‘This is not a pipe.’
Modern art replaces a proportional, harmonious, perfect conception of nature and the world as a whole.
But the world is not all right, and contemporary art shows that there are problems in and around the community. It’s an unpleasant conversation that pushes the viewer out rather than engaging the conversation. And you just have to be prepared for that.
How do you start to understand contemporary art?
Behind many piece of art, there is a phantasmagorical story. You have to know it. Otherwise, you won’t understand the meaning of the work. You have to talk to artists.
Awareness is the key: follow awards, exhibitions, biennales, art fairs, read books, listen to lectures. The secret is simply to watch more.
Ask yourself questions, study history, look for answers, assume, look for metaphors; this will develop your intuitive perception of art.
In addition to the hidden meaning of the contemporary artworks, attention must also be paid to the materials and form.
Malevich argued that art evolves like science and technology.
“If a traditional painter depicted a tree and tried to make a perfect copy of it, a technician would cut it down and make a chair or a bench or build a house out of it. The art of representation should have followed the technique, then we would have avoided imitation, and there would have been no art of reproduction, but an art of creation”.
A good example of the use of modern technology and materials is the work of Jeff Koons, who creates art objects out of polished stainless steel, weighing several tons to look like inflatable balloon toys.
But as with everything, the theory is good, but it’s probably best to start moving on to practice.
You have to start buying art. And when you start buying, you start taking risks. And because of that risk, you have to figure out what the artist has done. And a collector who invests his time and money has to understand art. The desire to buy is linked to understanding; collectors have this intuition.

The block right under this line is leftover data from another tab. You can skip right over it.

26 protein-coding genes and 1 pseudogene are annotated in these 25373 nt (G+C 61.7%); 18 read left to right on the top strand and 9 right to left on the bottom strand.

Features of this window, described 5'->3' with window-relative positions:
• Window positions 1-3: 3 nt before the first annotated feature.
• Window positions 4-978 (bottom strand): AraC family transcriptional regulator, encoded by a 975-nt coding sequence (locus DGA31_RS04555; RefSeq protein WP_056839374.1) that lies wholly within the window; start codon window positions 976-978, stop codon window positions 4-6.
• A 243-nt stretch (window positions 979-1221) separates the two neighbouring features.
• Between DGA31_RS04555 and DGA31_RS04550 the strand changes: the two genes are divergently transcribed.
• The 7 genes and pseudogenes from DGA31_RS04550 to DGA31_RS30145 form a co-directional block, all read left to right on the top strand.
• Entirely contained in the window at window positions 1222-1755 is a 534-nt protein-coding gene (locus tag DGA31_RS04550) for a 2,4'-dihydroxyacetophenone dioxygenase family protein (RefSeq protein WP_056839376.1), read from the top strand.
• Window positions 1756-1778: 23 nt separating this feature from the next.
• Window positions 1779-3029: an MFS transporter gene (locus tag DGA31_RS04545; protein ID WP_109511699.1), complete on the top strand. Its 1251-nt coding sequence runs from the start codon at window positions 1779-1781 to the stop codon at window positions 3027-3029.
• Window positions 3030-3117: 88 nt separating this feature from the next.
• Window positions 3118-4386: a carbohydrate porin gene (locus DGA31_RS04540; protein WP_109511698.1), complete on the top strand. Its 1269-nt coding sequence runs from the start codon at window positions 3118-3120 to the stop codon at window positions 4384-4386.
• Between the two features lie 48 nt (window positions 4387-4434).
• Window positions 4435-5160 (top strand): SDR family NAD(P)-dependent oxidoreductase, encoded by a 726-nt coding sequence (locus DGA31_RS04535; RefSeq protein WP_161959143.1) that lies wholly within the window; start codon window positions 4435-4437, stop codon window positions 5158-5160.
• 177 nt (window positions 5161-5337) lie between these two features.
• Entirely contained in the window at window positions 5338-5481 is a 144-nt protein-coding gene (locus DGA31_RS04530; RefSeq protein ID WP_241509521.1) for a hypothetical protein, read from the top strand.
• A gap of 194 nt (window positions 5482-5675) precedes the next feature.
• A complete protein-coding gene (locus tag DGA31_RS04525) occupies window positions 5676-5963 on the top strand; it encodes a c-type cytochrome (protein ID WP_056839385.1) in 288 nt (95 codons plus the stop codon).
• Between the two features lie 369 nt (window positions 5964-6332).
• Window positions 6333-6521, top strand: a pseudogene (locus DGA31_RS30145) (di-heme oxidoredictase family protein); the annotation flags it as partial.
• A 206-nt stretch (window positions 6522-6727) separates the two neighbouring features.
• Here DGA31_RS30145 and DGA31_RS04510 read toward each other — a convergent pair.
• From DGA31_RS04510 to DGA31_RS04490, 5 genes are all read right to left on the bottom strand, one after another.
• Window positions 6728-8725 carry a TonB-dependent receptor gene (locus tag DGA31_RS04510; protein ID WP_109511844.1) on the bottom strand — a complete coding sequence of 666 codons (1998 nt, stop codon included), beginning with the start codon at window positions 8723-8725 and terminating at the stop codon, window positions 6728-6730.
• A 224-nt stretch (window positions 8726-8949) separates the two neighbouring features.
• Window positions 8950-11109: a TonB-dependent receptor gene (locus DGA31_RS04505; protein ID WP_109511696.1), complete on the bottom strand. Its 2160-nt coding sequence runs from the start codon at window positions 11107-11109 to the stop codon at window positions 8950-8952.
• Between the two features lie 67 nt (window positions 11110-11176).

Whether you would like to frequent exhibitions of contemporary art around the world, are thinking of purchasing a truly unique piece for your home, or are already a connoisseur and collector looking to acquire a particular artist, we can accommodate requests of all types and budgets. Our partner portfolio also includes talented artists with Maltese roots. Their unique techniques as well as the depth of philosophy reflected in their work will not leave you indifferent.
Malta holds mysterious aesthetics that embrace the culture and traditions of a myriad of nations, originating from the prehistoric times when the Megalithic Temples were built. Those which are already in the purest form, objects of modern art.
In this unique environment, a challenging artist is currently working and residing: John Paul Azzopardi.
This artist works in a variety of techniques. His works of art are painstakingly crafted from handpicked materials. The author treats everything with great seriousness. In many ways, there is not only original meaning but also the authenticity of origin.
At the Venice Biennale, it was his work, made from the bones of small animals joined together in a lace pattern, that attracted the most attention. John Paul plays with context ranging from ancient to contemporary philosophical notions, mythological, and social critique, aiming to deliver hidden psychological structures and phenomenological tensions.
These pieces are so intricately crafted, one can sit and look at them for hours, slowly analysing the psychological intent each section at a time.